Most readers know that I’m a big proponent of using technology to help students in their learning process.
In fact, you can see a collection of applicable articles and related “Best” lists at The Best Advice On Using Education Technology.
Most readers also know I’ve got a lot of misgivings about how tech is being used in education, particularly in ways that seem to prioritize profit over learning (though that’s certainly not the only reason it’s being misused).
I thought I’d bring together a number of those kinds of “Best” lists, along with specific articles, and encourage readers to also contribute their own.
Here they are:
Audrey Watters has written too many excellent posts to count on this topic at her blog, Hack Education.
Marketing Technologies in U.S. Public Schools is by Larry Cuban.
Framing the School Technology Dream is also by Larry Cuban.
Adaptive Learning Is An Infinite iPod That Only Plays Neil Diamond is by Dan Meyer.
Mind the Quicksand: A Word of Warning to EdTech Investors is from The Education Scientist.
Quotes: When Vendors Calls Themselves “Partners” is from This Week In Education.
I’ve written a fair amount about Internet Essentials in The Best Resources For Learning About Schools Providing Home Computers & Internet Access To Students. It’s Concast’s program to provide online access to low-income students. I have mentioned some skepticism about the program, but I was amazed about how much more skeptical we all should be of it. Read about it at The Washington Post, Why Comcast’s $10 a month Internet isn’t all it’s cracked up to be and at Quartz, Comcast promised poor Americans cheap internet, but most of them didn’t get it.
The History of “Personalization” and Teaching Machines is by Audrey Watters.
OPINION: A Distemperate Response to Silicon Valley’s ‘Edtech Revolution’ is from Ed Surge.
Bill Gates Is an Autodidact. You’re Probably Not. is from Slate.
Why I’m Asking You Not to Use Laptops is from The Chronicle Of Higher Education.
Why I Just Asked My Students To Put Their Laptops Away is by Clay Shirky.
Can Students Have Too Much Tech? is from The New York Times.
Meet The Classroom Of The Future is from NPR and sounds awful.
iPads < Teachers is by Peg Tyre.
Ed-Tech’s Inequalities is by Audrey Watters.
Why Technology Will Never Fix Education appeared in The Chronicle of Higher Education.
AltSchool, Media Hype, & the Dilemma of Innovation Stories is by Alexander Russo.
Never Send a Human to do a Machine’s Job: Top 5 Mistakes in Ed Tech is by Yong Zhao.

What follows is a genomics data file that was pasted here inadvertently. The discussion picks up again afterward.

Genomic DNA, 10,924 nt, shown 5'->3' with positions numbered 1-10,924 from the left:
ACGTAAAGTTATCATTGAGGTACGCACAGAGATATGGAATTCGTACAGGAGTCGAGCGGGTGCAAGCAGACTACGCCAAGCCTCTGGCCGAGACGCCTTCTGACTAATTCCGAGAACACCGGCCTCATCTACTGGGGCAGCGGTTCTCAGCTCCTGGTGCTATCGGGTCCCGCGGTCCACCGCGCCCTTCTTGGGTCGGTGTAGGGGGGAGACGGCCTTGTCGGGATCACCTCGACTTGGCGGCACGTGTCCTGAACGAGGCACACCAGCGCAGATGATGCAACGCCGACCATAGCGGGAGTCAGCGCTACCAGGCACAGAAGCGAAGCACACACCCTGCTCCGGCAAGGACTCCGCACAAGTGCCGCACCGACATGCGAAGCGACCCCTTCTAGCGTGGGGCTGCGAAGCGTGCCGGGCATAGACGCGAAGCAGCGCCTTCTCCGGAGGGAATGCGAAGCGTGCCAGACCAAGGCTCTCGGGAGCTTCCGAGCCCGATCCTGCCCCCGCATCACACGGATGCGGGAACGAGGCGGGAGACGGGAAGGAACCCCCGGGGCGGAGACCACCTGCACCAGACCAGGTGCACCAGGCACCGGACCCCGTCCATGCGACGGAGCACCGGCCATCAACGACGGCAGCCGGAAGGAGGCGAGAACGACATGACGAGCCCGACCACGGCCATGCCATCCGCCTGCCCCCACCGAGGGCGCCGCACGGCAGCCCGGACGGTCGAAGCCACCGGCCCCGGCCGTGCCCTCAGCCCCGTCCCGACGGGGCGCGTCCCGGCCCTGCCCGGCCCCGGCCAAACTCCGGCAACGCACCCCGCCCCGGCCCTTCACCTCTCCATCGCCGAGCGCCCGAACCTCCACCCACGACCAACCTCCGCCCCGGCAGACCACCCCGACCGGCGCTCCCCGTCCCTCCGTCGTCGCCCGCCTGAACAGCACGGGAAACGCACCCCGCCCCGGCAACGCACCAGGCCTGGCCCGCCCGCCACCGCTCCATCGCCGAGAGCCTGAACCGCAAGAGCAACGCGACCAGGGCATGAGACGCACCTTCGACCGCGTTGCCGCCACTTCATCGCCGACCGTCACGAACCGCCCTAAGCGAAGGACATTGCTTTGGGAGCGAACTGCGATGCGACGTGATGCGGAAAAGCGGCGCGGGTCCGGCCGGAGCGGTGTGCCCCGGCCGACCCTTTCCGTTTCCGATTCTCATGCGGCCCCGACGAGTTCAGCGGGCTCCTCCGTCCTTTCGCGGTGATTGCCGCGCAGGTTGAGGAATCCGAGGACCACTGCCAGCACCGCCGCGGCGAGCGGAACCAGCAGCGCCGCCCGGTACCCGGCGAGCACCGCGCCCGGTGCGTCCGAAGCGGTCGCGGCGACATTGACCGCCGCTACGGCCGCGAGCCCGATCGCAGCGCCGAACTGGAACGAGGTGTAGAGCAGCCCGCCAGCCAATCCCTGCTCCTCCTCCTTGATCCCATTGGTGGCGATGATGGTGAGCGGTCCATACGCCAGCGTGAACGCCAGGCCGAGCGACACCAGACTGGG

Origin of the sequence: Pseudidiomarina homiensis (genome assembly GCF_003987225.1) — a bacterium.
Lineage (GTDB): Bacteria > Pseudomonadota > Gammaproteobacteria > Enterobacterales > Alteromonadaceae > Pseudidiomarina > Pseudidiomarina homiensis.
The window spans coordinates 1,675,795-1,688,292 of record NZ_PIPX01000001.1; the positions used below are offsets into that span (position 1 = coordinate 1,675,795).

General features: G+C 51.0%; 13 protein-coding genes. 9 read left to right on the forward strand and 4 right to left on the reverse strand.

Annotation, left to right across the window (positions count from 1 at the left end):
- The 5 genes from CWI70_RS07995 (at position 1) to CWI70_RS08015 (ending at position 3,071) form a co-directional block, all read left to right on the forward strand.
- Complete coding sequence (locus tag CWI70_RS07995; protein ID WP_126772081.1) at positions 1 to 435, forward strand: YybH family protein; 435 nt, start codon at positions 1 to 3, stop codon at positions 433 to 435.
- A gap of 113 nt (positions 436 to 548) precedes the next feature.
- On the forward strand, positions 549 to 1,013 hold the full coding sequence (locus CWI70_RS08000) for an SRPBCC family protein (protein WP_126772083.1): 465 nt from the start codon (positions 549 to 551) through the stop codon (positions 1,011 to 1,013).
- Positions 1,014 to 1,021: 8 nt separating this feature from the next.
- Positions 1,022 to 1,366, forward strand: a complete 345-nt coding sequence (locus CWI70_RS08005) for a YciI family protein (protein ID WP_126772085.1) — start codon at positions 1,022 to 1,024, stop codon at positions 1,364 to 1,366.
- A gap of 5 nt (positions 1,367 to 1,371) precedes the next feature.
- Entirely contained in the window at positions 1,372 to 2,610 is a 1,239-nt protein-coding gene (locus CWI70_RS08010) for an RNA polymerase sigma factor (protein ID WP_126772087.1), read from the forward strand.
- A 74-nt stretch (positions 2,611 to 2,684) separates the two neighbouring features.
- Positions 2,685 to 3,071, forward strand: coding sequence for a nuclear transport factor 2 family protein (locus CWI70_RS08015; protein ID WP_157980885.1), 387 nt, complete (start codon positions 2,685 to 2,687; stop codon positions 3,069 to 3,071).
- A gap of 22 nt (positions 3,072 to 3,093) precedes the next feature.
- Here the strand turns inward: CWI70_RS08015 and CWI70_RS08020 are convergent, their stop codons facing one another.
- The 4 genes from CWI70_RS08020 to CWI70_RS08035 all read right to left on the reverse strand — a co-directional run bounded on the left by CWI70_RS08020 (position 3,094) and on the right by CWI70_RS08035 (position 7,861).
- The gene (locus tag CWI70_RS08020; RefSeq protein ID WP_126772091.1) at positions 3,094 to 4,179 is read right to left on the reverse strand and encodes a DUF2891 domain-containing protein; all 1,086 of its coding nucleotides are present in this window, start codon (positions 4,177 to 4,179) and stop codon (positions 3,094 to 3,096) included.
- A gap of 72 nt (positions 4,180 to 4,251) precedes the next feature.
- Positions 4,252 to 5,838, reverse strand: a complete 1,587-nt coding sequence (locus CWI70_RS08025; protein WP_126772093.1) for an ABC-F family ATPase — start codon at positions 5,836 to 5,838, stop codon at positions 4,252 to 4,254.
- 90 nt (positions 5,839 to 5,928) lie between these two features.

I gave my students iPads — then wished I could take them back – The Washington Post https://t.co/Ui9HbJ9jzd
— alexanderrusso (@alexanderrusso) December 6, 2015
Five Things We Need To Know about Technological Change (Neil Postman) is from Larry Cuban’s blog.
Not meant to be, but this strikes me as a fair summary of the edtech purveying process in schools too pic.twitter.com/YSDpdlRLAY
— José Picardo (@josepicardoSHS) March 5, 2016
The false promise of tech in schools is by Daniel Willingham.
Is It Time To Ban Computers From Classrooms? is from NPR.
Hype on Steroids: Self-Driving Cars and School Technologies is by Larry Cuban.
Silicon Valley teacher: Don’t confuse educational technology that helps kids learn — and doesn’t is from The Washington Post.
There’s a lot to unpack in this NY Times article: Silicon Valley Courts Brand-Name Teachers, Raising Ethics Issues.
The Theranos Story and Education Technology appeared in Inside Higher Ed.
HOW THE STARTUP MENTALITY FAILED KIDS IN SAN FRANCISCO is from Wired.
The Backlash Against Screen Time at School is from The Atlantic.
Brooklyn students hold walkout in protest of Facebook-designed online program is from The NY Post.
Digital Learning Has a Cheerleading Problem is by Rick Hess.
A Decade of Expensive Video Lessons for K-16 Math Entrepreneurs is from Dan Meyer.
This week’s must-read article is The 100 Worst Ed-Tech Debacles of the Decade by Audrey Watters.
WIDENING THE DIGITAL LEARNING GAP: A San Francisco middle school grapples with a tech company “partnership” is from ReThinking Schools.
New concerns raised about a well-known digital learning platform is from The Washington Post.
What am I missing?